making-sense-of-godWhen I was in college ministry, I had a small budget for books and resources to use with my students.So for almost the entirety of those four and half years, I had a small stack of Tim Keller’s The Reason for God sitting on a shelf in my office, as well as one or two tucked in the backseat of my car to hand out to students. Ever since reading it right after college, I have found it to be the single-most helpful one-book, contemporary apologetic introductions to Christianity out there. I’ve led small-groups through it, handed it to doubters, skeptics, fervent Christians, and everyone in-between.

So when I found out that he wrote a prequel called Making Sense of God: An Invitation to the Skeptical, I thought to myself, “What? Why would you do that?”

How Different Is It?

As it happens, Keller thinks that for some, the conversation needs to start farther back in the process than he does in The Reason For God. In that book, an interest (even if a somewhat hostile one) in Christianity is assumed. And on that basis, Keller proceeds to deal with some of the biggest objections and then making a positive case for Christianity. The way I used to put it was that the first half was for showing you didn’t have to be an evil idiot to believe, while the second half argues it may actually be smart and moral to believe.

In this book, Keller’s on the (gentle, welcoming, professorial) offensive trying to drum up the interest by raising some objections to, or just complicating any comfortable, self-understandings that secular people may be trying to live with. Instead of focusing on the rational case (though that’s present), he’s expanding his focus on the emotional and cultural argument for Christianity. And, of course, presenting the gospel all throughout.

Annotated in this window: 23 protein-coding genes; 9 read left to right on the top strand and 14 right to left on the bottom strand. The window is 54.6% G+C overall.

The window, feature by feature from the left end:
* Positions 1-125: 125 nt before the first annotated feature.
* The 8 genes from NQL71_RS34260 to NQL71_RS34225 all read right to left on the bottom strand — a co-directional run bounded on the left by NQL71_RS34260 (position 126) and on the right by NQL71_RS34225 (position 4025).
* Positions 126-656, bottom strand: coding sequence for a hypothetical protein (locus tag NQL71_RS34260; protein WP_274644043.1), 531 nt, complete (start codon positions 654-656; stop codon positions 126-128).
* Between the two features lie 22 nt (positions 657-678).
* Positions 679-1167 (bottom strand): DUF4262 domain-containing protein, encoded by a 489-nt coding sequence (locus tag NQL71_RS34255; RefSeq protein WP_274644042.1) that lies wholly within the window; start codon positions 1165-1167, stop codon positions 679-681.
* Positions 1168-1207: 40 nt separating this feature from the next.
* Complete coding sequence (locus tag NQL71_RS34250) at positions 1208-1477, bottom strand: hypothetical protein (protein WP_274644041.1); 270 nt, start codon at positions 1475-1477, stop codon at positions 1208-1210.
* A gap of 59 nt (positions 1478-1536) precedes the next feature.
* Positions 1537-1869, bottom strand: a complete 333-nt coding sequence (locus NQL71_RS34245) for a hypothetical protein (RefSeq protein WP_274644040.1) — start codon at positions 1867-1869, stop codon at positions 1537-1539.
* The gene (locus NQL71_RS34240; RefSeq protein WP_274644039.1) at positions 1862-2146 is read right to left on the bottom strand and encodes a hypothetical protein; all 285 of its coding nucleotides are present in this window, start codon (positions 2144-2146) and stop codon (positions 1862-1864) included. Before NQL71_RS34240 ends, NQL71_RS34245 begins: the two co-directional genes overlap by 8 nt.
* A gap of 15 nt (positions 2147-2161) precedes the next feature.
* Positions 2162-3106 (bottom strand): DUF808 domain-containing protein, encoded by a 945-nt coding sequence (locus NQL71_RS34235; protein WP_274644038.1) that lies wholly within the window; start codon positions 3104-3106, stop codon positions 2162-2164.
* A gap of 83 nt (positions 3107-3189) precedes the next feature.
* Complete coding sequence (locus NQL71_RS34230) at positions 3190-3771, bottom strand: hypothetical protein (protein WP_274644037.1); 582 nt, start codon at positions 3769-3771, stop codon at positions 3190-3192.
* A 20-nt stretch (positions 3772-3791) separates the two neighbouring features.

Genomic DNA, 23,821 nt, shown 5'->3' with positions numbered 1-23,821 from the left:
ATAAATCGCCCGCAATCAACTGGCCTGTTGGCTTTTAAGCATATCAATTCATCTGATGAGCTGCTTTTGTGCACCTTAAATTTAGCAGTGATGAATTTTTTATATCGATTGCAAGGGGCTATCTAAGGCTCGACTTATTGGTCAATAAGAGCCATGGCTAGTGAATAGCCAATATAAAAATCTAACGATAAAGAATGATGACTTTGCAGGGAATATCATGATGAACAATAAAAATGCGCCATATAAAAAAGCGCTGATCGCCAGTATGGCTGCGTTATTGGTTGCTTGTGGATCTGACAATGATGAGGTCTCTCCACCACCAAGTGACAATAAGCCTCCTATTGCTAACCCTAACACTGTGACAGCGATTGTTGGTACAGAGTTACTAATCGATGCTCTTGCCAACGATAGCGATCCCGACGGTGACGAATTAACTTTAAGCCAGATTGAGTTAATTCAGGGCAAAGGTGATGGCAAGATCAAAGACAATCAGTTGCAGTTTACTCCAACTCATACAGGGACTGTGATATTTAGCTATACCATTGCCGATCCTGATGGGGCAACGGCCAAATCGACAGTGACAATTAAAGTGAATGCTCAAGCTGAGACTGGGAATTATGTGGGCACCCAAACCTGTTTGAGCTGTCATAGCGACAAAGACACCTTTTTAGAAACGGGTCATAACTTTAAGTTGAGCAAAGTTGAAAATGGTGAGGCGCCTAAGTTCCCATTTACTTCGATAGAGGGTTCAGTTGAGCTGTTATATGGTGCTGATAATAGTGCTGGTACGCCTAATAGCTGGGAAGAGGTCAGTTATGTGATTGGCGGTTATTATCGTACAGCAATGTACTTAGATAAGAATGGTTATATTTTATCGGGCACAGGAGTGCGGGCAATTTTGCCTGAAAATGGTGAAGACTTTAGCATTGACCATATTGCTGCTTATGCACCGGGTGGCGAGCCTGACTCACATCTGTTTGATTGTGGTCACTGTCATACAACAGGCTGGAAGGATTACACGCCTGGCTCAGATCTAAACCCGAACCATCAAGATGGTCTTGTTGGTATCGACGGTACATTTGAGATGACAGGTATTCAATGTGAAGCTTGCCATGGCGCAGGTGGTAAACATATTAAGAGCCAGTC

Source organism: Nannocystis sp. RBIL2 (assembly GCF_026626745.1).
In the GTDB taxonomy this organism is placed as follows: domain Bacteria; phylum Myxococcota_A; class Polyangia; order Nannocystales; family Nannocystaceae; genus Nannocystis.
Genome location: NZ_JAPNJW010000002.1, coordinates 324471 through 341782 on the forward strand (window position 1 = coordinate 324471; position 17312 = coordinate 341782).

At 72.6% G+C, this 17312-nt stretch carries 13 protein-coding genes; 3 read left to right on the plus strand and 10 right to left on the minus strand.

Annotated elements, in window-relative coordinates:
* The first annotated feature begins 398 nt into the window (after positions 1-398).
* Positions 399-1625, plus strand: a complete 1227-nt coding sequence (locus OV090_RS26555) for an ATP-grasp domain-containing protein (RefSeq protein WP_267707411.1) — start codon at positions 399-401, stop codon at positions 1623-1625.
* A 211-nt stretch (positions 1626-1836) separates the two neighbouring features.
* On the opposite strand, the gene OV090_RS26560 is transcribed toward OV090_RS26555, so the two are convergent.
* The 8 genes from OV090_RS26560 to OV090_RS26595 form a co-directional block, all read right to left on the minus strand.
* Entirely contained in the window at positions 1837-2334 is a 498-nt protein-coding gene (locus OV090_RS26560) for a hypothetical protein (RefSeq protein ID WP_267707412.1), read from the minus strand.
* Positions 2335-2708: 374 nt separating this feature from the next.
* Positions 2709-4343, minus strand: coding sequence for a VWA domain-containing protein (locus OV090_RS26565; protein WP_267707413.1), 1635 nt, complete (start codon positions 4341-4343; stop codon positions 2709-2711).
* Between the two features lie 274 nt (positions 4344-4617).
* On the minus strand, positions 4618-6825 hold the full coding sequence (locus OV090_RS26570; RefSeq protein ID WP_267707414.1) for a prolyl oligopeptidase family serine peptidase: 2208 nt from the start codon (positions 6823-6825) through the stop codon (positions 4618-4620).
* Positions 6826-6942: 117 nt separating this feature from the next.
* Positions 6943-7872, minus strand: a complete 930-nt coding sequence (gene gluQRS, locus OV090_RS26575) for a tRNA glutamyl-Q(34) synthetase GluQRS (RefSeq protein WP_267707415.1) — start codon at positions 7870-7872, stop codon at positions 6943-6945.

One way of thinking about the book is to look at The Reason for God’s chapters on “Christianity as a Cultural Straightjacket”, the moral argument, and the problem of sin and spin those out at greater length. He tackles issues of science and rationality, argument for belief in God, Jesus in particular, and so forth, but for my money, the meat is at the center where he’s making the case that on the big questions of meaning, hope, identity, etc., secularism can’t deliver a coherent, satisfying vision of life. In that regard, it’s less like Lee Strobel’s The Case for Faith and more like Francis Spufford’s Unapologetic (sans the profanity).

It’s a bit more than that, though. In some ways, it reminds me most of two of his other works, Walking with God Through Pain and Suffering and Counterfeit Gods. In Counterfeit Gods, Keller specifically goes on the offensive against the main idols promising us satisfaction and fulfillment. In Walking with God Through Pain and Suffering he spends a solid third of the work showing the way secularism has a very high bar to meet when it comes to making sense out of suffering as well. It’s not just that Christianity isn’t overwhelmed by the problem of evil, but that it offers help for a universal problem that secularism never could.

Should I Grab it?

You might be wondering, then, if I’ve read The Reason for God and some of these other works, should I grab this book? Short answer: yes!

For pastors and preachers looking for preaching and apologetic points, this is a no-brainer. There will be a number of familiar moves and material, if you’ve been reading and listening to Keller for a while. That said, there is plenty of new material, or new examples, authors cited, applications, and problems that he’s working through in a way he hasn’t elsewhere.

For instance, on the issues of faith and science, Keller cites and engages with a surprising amount of work out of the critical theory of T.W. Adorno, Horkhiemer, Habermas, and the Frankfurt school. Or again, the fruit of Keller’s time spent with Charles Taylor’s works, not just A Secular Age, shows up throughout.